Key Area to Consider in Open Government Planning: Legal

Importance of Legal Issues in Open Government Planning: There are a host of legal issues that all transparency, participation, and collaboration initiatives will face. These legal constraints have been enormous hurdles for Agencies in engaging the public in decision making. For example, one of the best known hurdles is the Paperwork Reduction Act (PRA). This Act prevents Agencies from asking more than 10 citizens the same question (regardless of if it’s voluntary) with uniform answers, unless Agencies go through a long process with the Office of Management and Budget to get approval of those questions. It is important for Agencies to understand the entire legal environment that will influence their Open Government initiatives from the start to manage downstream risks (i.e., so they don’t discover they are breaking the law down the line). The following is a list of some high level legal issues and the corresponding legislation that will impact Open Government planning efforts. This list is not comprehensive but it should give you an idea of the wide scope of legal issues that must be considered in Open Government planning.

  • Government Soliciting Feedback from Citizens: Federal Advisory Committee Act (FACA) 5 USC Section 3, Paperwork Reduction Act (PRA) (44 U.S.C. Chapter 35)
  • Records Management: National Archives and Records Administration Act of 1984/ Federal Records Act
  • Security: Agency Statute, Computer Fraud and Abuse Act, etc…
  • Content Liability, which includes defamation, harassment, copyright, trademark, and negligent misstatement/ fraud: Section 512 of the Digital Millennium Copyright Act (DMCA), and Section 230 of the Communications Decency Act of 1996
  • Terms of Service: Anti-Deficiency Act
  • Privacy: Freedom of Information Act (FOIA), E-Government Act of 2002, Children’s Online Privacy Protection Act and Privacy Act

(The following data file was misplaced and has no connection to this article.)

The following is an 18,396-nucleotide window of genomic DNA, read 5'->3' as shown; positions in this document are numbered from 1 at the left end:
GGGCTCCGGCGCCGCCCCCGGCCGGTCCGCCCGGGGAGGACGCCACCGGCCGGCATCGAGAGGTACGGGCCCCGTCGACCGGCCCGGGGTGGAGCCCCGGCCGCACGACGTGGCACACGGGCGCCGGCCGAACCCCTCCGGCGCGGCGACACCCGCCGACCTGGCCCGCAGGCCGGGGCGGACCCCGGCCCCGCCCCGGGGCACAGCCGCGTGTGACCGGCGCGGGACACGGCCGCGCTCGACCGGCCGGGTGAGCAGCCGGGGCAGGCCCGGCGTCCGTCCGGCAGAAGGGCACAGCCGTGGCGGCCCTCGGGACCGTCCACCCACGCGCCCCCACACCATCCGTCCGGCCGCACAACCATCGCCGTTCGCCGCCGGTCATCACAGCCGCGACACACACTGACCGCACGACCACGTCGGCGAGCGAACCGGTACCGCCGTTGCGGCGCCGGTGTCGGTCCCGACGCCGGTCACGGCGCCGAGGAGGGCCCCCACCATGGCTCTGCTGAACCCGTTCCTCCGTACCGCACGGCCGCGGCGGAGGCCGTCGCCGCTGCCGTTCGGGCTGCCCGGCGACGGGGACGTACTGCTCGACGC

• Accessibility: Americans with Disabilities Act/ Section 508 of the Rehabilitation Act of 1973
  • Rulemaking: Administrative Procedure Act (APA) of 1946
  • • Acquisition: Federal Acquisition Regulation (FAR)

This legislation must be considered as policies governing the use of various social media and other Gov 2.0 tools are developed for your Agency including: access, moderation, comment, advertising, records management, open format data, and employee use policies. During this activity, it could be useful for the Office of General Counsel to consider the questions highlighted here.

Linkages with the Open Government Directive: There are several requirements in the Open Government Directive that call specifically for legal understanding, including:

  • Open Gov plans must “include any proposed changes to internal management and administrative policies to improve transparency, participation and collaboration”. Internal policies are developed based on an Agency’s enabling legislation and its legal requirements. Thus in order to establish robust policies, the legal environment must be fully understood. (page 10, Open Gov Directive)
  • Open Gov plans must “include innovative methods, such as prizes and competitions, to obtain ideas from and to increase collaboration with those in the private sector, non-profit, and academic communities” The FAR makes it very difficult for Agencies to issue prizes. However, the Open Gov Directive tasks Agencies, as well as OMB, to attempt to find innovative ways to issue prizes through competitions while operating within the law. (page 10, Open Gov Directive)
  • “Within 120 days, the Administrator of the Office of Information and Regulatory Affairs (OIRA), in consultation with the Federal Chief Information Officer and the Federal Chief Technology Officer, will review existing OMB policies, such as Paperwork Reduction Act guidance and privacy guidance, to identify impediments to open government and to the use of new technologies and, where necessary, issue clarifying guidance and/or propose revisions to such policies, to promote greater openness in government.” (page 6, Open Gov Directive)

(Note: This is a part of a series that was originally posted on the Phase One Consulting Group, Government Transformation Blog when I was an employee there.